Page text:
Actors in offbeat ‘Pushing Daisies' must keep their distance

Rick Bentley
McClatchy Newspapers (MCT)
PUSHING DAISIES - 8 p.m. EST Wednesdays - ABC

BURBANK, Calif. - Anna Friel avoids bumping into her "Pushing Daisies" co-star Lee Pace at all costs, at least when they are at work.

There's no tiff between the British actress who plays the optimistic Chuck and the Oklahoma native who portrays the heavy-hearted Ned. Fans of their show, "Pushing Daisies," know they can never touch during an episode. Chuck would die. She's only back among the living because Ned has this special ability.

This odd no-contact rule has turned the pair into the most unrequited lovers since Shakespeare's Romeo and Juliet.

"Barry Sonnefeld was the director of the first episode. And his only note to us was, 'Guys, you have just got to be really careful.' Because of the format we shot in, there are times when our characters have to be close together, and everyone gets worried," Friel says during an interview on the show's central restaurant set at the Warner Bros. lot.

"Pushing Daisies" captured the fancy of viewers last year. The writers' strike ended the show after only nine episodes. It has not regained the same ratings magic in this, its second season. And the series will have been off the air for at least two weeks because of election coverage and the Country Music Association Awards.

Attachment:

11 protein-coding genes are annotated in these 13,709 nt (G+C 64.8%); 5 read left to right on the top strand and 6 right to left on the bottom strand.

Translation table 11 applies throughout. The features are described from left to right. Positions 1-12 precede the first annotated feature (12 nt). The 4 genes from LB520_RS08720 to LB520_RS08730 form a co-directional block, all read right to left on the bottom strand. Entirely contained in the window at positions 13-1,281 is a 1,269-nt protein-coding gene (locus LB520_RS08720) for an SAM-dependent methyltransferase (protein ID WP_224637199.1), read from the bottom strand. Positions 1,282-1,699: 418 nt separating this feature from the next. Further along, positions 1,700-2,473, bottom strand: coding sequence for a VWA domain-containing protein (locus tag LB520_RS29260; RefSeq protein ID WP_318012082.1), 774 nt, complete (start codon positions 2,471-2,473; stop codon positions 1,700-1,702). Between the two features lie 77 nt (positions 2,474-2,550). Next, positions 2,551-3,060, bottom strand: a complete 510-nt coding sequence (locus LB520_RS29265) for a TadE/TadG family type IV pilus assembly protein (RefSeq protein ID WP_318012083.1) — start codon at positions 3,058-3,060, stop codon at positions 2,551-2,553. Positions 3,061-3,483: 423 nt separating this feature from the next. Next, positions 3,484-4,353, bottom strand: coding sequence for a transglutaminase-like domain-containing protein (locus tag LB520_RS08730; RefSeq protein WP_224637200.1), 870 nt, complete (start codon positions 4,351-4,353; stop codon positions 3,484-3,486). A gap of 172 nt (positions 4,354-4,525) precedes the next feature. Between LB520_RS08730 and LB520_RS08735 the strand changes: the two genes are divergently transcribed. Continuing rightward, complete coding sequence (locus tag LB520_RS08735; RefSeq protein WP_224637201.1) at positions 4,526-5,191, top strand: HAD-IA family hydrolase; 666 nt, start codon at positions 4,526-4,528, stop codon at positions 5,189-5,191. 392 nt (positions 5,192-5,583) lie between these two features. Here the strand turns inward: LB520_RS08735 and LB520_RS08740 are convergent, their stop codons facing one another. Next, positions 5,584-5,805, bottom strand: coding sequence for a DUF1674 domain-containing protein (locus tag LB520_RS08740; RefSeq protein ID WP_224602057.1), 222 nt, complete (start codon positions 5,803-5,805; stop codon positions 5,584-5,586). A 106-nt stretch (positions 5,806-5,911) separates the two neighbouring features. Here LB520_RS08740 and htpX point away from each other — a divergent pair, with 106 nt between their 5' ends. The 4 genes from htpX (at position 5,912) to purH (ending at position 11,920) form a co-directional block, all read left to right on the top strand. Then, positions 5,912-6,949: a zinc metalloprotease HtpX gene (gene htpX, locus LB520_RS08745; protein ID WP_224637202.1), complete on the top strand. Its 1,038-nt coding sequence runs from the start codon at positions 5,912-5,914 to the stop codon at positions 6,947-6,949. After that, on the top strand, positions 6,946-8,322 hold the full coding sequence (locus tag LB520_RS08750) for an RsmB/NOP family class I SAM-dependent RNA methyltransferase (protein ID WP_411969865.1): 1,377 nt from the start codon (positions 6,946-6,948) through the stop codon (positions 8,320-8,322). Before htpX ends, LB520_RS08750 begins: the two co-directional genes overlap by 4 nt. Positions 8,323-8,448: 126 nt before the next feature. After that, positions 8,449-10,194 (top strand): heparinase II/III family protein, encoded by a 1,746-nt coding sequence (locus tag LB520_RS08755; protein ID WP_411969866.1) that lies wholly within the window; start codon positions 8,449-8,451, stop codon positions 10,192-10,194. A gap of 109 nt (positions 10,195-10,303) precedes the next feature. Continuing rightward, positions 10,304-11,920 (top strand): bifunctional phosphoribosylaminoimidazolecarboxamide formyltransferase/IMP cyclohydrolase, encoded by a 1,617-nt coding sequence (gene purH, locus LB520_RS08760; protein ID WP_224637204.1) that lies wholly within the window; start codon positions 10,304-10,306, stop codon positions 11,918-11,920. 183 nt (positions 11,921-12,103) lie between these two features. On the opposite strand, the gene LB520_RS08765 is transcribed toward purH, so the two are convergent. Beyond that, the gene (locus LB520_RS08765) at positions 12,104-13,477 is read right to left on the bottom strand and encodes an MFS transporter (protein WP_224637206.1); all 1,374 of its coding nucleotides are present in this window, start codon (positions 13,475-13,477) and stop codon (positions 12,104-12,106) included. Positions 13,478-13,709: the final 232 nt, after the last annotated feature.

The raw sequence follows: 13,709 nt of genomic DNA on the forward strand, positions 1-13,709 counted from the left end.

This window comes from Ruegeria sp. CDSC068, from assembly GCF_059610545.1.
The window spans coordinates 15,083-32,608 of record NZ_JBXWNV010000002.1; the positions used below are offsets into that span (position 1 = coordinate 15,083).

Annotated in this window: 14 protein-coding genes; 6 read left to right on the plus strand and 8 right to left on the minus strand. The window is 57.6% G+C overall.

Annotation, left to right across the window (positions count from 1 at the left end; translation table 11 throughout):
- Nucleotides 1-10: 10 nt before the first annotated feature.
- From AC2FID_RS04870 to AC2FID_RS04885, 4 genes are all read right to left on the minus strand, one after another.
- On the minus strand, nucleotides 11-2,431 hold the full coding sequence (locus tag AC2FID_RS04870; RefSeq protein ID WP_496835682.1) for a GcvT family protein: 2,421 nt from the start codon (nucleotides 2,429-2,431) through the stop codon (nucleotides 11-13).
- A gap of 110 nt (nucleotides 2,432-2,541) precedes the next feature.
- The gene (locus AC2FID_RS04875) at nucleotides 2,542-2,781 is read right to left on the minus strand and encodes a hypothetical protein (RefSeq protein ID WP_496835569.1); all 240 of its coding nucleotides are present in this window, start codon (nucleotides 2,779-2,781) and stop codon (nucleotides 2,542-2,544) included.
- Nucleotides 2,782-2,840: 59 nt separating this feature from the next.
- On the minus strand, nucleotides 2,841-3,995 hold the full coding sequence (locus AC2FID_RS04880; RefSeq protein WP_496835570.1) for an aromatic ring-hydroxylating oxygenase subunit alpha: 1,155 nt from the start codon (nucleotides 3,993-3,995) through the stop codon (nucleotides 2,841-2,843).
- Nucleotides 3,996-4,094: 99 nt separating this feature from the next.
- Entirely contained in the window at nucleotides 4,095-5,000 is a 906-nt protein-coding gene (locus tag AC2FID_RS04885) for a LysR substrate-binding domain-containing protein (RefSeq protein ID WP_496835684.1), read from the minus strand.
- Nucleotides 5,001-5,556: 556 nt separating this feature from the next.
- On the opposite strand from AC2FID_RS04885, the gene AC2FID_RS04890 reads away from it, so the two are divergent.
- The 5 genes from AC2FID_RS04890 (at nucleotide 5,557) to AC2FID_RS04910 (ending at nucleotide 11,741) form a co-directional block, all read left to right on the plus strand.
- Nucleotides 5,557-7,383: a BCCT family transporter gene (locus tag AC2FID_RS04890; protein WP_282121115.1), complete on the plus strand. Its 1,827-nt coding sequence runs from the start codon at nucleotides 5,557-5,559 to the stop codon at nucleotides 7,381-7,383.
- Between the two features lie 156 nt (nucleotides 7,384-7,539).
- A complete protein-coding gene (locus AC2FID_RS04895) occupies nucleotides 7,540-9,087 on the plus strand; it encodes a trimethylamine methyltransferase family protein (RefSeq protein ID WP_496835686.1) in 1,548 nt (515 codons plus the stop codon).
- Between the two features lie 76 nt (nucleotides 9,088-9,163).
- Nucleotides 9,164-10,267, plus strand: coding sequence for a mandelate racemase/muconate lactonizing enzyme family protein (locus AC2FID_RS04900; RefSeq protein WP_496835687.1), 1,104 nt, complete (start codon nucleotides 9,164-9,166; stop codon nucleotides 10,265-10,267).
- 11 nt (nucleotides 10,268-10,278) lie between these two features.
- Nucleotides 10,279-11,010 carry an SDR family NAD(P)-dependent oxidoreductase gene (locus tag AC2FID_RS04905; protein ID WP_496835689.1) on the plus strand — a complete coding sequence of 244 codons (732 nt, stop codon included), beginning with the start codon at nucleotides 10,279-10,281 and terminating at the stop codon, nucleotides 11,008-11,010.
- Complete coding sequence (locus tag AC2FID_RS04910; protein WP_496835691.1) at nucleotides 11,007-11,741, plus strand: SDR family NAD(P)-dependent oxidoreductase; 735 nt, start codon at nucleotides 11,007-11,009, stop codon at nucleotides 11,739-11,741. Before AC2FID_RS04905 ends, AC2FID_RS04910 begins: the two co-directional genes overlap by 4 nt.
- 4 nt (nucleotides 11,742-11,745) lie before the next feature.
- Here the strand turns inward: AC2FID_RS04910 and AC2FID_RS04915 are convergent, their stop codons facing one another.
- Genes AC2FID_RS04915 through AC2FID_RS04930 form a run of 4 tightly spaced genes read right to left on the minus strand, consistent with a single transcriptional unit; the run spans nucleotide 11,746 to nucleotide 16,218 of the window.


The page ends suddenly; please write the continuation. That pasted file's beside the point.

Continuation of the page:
The no-touch rule might create headaches for the cast and crew. But Friel is convinced it is the whole idea of "you can look but not touch" that viewers understand.

Friel says the boundaries make her work harder.

"If I reach out and touch you, that says so much. But rather you have to have 10 sentences to explain that. The power of touch is such an incredibly important sense. I have always said if I had to lose one sense, that is the one I would hate to lose," Friel says.

One touch onscreen would put a dagger into the mythology that has made the show so different. And it has been a different role for Friel. Most of the work she has done since she started acting at age 13 has been dramatic roles such as "The Fear" and "Goal!"

"I try to mix it up because there is a shelf life for every actress," Friel, 32, says. "As soon as the lines (on the face) begin to appear, then you start to play the mother as opposed to the girlfriend.

"I don't know what I would do if I couldn't act. So I decided to try and give myself longevity by being able to be a character actress rather than a pretty face."

She stops and smiles. Her cheeks turn slightly red. Friel adds, "That sounds a bit like I am saying I have a pretty face. It's an all-right face."

Her next film role, compared to "Pushing Daisies," will be as different as cherry and rhubarb pies. She gets to use her heavy British accent to play a Cambridge Medical student in the movie version of Saturday morning TV's "Land of the Lost."

Friel had not seen an episode of the TV series when she found herself auditioning with the film's star, Will Ferrell. They had to shout at pretend dinosaurs. In hindsight, Friel is glad she did not seek out the show. The character she plays was only 14 years old in the series.

"I still wear the pigtails, and she has a mouth on her," Friel says. "The big difference is you can no longer see the zippers on the Sleestak. And there is a nice love story."

At least in "Land of the Lost," Friel will be able to bump into her leading man.





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